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Microglial Expression of the Wnt Signaling Modulator DKK2 Differs between Human Alzheimer's Disease Brains and Mouse Neurodegeneration Models

Aghaizu, Nozie D; Jolly, Sarah; Samra, Satinder K; Kalmar, Bernadett; Craessaerts, Katleen; Greensmith, Linda; Salinas, Patricia C; ... Whiting, Paul J; + view all (2023) Microglial Expression of the Wnt Signaling Modulator DKK2 Differs between Human Alzheimer's Disease Brains and Mouse Neurodegeneration Models. eNeuro 10.1523/ENEURO.0306-22.2022. (In press). Green open access

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Abstract

Wnt signaling is crucial for synapse and cognitive function. Indeed, deficient Wnt signaling is causally related to increased expression of DKK1, an endogenous negative Wnt regulator, and synapse loss, both of which likely contribute to cognitive decline in Alzheimer's disease (AD). Increasingly, AD research efforts have probed the neuroinflammatory role of microglia, the resident immune cells of the CNS, which have furthermore been shown to be modulated by Wnt signaling. The DKK1 homolog DKK2 has been previously identified as an activated response and/or disease-associated microglia (DAM/ARM) gene in a mouse model of AD. Here, we performed a detailed analysis of DKK2 in mouse models of neurodegeneration, and in human AD brain. In APP/PS1 and APPNL-G-F AD mouse model brains as well as in SOD1G93A ALS mouse model spinal cords, but not in control littermates, we demonstrated significant microgliosis and microglial Dkk2 mRNA upregulation in a disease-stage-dependent manner. In the AD models, these DAM/ARM Dkk2+ microglia preferentially accumulated close to βAmyloid plaques. Furthermore, recombinant DKK2 treatment of rat hippocampal primary neurons blocked WNT7a-induced dendritic spine and synapse formation, indicative of an anti-synaptic effect similar to that of DKK1. In stark contrast, no such microglial DKK2 upregulation was detected in the postmortem human frontal cortex from individuals diagnosed with AD or pathologic aging. In summary, the difference in microglial expression of the DAM/ARM gene DKK2 between mouse models and human AD brain highlights the increasingly recognized limitations of using mouse models to recapitulate facets of human neurodegenerative disease.Significance StatementThe endogenous negative Wnt regulator Dkk2 is significantly upregulated at the mRNA level in microglia of Alzheimer's disease (AD) mouse models, implying that microglia derived Dkk2 protein may detrimentally contribute to a reduced Wnt signaling tone in the AD brain, a known pathophysiological manifestation. Indeed, recombinant DKK2 prevented Wnt-dependent synapse formation in cultured neurons. However, DKK2 upregulation was not recapitulated in postmortem human AD brains. The success of neurodegeneration animal models has relied on pathophysiology that for the most part correctly modelled human disease. Increasingly, however, limitations to the validity of mouse models to recapitulate human neurodegenerative disease have become apparent, as evidenced by the present study by the difference in microglial DKK2 expression between AD mouse models and human AD brain.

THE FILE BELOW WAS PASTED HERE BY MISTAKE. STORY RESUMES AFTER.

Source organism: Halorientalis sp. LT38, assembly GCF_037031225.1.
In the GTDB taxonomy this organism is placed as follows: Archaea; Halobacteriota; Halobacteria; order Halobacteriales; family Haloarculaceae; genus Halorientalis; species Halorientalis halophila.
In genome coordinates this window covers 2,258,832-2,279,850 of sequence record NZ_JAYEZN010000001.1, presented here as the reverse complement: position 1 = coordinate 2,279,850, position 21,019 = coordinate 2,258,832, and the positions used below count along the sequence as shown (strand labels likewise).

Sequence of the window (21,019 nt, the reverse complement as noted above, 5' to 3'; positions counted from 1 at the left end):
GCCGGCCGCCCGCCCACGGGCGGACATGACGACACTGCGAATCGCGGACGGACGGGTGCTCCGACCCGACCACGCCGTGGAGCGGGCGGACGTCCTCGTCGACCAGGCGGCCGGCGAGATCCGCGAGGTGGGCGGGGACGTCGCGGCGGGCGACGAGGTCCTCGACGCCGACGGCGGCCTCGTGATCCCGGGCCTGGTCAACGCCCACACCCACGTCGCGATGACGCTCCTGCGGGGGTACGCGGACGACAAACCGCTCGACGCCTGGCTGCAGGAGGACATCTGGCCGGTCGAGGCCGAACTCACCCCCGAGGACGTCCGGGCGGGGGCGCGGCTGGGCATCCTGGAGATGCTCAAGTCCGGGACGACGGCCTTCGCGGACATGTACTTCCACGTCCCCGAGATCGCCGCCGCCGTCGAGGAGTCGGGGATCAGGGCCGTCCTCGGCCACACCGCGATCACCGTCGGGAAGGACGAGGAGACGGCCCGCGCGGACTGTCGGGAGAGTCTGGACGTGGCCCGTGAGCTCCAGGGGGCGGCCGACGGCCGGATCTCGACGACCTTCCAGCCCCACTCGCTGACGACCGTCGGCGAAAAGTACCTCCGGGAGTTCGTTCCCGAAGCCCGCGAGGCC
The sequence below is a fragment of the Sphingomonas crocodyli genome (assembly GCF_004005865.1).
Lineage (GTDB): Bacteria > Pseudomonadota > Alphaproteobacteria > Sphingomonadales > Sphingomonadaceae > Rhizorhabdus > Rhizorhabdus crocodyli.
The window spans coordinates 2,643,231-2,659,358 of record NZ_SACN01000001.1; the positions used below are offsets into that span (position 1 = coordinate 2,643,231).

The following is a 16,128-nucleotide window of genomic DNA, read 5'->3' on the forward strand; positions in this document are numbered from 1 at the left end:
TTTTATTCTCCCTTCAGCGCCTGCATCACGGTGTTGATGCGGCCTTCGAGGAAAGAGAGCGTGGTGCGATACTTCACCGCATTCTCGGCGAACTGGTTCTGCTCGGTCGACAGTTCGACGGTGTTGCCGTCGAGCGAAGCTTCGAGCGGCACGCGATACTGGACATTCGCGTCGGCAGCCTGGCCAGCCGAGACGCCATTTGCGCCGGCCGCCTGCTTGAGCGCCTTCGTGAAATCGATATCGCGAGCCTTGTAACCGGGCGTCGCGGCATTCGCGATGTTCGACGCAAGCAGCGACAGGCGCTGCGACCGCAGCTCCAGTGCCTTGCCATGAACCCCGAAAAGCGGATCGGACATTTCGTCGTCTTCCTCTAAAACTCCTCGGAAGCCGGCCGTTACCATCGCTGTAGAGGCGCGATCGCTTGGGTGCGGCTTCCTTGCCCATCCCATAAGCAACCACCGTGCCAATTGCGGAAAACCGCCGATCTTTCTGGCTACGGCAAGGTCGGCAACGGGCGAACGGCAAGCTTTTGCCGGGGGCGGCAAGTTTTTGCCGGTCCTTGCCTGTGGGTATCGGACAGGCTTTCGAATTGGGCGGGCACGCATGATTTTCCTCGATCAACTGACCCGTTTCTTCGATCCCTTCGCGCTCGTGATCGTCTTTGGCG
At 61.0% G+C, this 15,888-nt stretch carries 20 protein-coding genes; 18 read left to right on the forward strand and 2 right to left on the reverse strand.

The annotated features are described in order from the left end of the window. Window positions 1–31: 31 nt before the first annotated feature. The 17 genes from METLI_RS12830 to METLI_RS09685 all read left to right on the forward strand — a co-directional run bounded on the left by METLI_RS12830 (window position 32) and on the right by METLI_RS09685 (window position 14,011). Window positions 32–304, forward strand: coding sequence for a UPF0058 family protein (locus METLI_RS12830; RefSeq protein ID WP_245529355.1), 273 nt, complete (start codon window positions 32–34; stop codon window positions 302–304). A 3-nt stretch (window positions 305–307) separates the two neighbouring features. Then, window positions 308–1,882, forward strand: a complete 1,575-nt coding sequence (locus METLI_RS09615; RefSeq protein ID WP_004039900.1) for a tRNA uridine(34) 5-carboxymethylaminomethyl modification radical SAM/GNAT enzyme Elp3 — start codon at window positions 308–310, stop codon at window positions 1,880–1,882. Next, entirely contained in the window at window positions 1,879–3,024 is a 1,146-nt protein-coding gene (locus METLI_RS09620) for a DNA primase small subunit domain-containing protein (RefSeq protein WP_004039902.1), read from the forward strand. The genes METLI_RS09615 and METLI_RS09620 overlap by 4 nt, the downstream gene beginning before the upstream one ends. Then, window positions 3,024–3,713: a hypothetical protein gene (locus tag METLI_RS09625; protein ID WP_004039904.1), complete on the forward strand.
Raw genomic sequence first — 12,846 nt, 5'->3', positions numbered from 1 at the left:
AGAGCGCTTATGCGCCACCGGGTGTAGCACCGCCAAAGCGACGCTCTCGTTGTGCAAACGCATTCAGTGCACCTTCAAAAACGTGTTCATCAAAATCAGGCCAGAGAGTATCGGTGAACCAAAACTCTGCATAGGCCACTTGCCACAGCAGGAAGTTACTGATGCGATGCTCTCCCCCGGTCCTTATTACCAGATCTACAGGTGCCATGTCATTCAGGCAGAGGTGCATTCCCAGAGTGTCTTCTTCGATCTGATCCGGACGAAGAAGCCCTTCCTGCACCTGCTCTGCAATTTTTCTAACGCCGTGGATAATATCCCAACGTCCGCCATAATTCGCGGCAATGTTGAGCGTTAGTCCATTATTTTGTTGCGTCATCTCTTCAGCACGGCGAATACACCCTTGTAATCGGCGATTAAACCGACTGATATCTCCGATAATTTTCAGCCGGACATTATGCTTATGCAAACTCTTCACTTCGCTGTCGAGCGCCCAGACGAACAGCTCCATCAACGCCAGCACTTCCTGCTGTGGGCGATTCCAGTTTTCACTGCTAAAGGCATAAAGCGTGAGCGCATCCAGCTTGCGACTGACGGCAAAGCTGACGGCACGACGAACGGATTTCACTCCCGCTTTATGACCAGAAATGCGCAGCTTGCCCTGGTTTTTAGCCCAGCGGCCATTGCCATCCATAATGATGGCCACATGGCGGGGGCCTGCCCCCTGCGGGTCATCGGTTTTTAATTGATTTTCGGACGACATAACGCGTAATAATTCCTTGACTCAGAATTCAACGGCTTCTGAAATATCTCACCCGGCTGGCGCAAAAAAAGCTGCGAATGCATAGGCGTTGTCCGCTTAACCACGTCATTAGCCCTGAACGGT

Type: Article
Title: Microglial Expression of the Wnt Signaling Modulator DKK2 Differs between Human Alzheimer's Disease Brains and Mouse Neurodegeneration Models
Location: United States
Open access status: An open access version is available from UCL Discovery
DOI: 10.1523/ENEURO.0306-22.2022
Publisher version: https://doi.org/10.1523/ENEURO.0306-22.2022
Language: English
Additional information: Copyright © 2023 Aghaizu et al. This is an open-access article distributed under the terms of the Creative Commons Attribution 4.0 International license, which permits unrestricted use, distribution and reproduction in any medium provided that the original work is properly attributed.
Keywords: Alzheimer’s diseas, Wnt signaling, microgli, neurodegeneratio, neuroinflammatio
UCL classification: UCL
UCL > Provost and Vice Provost Offices > School of Life and Medical Sciences
UCL > Provost and Vice Provost Offices > School of Life and Medical Sciences > Faculty of Brain Sciences
UCL > Provost and Vice Provost Offices > School of Life and Medical Sciences > Faculty of Life Sciences
UCL > Provost and Vice Provost Offices > School of Life and Medical Sciences > Faculty of Brain Sciences > UCL Queen Square Institute of Neurology
UCL > Provost and Vice Provost Offices > School of Life and Medical Sciences > Faculty of Life Sciences > Div of Biosciences
UCL > Provost and Vice Provost Offices > School of Life and Medical Sciences > Faculty of Brain Sciences > UCL Queen Square Institute of Neurology > Department of Neuromuscular Diseases
UCL > Provost and Vice Provost Offices > School of Life and Medical Sciences > Faculty of Life Sciences > Div of Biosciences > Cell and Developmental Biology
UCL > Provost and Vice Provost Offices > School of Life and Medical Sciences > Faculty of Brain Sciences > UK Dementia Research Institute HQ
URI: https://discovery.ucl.ac.uk/id/eprint/10162858
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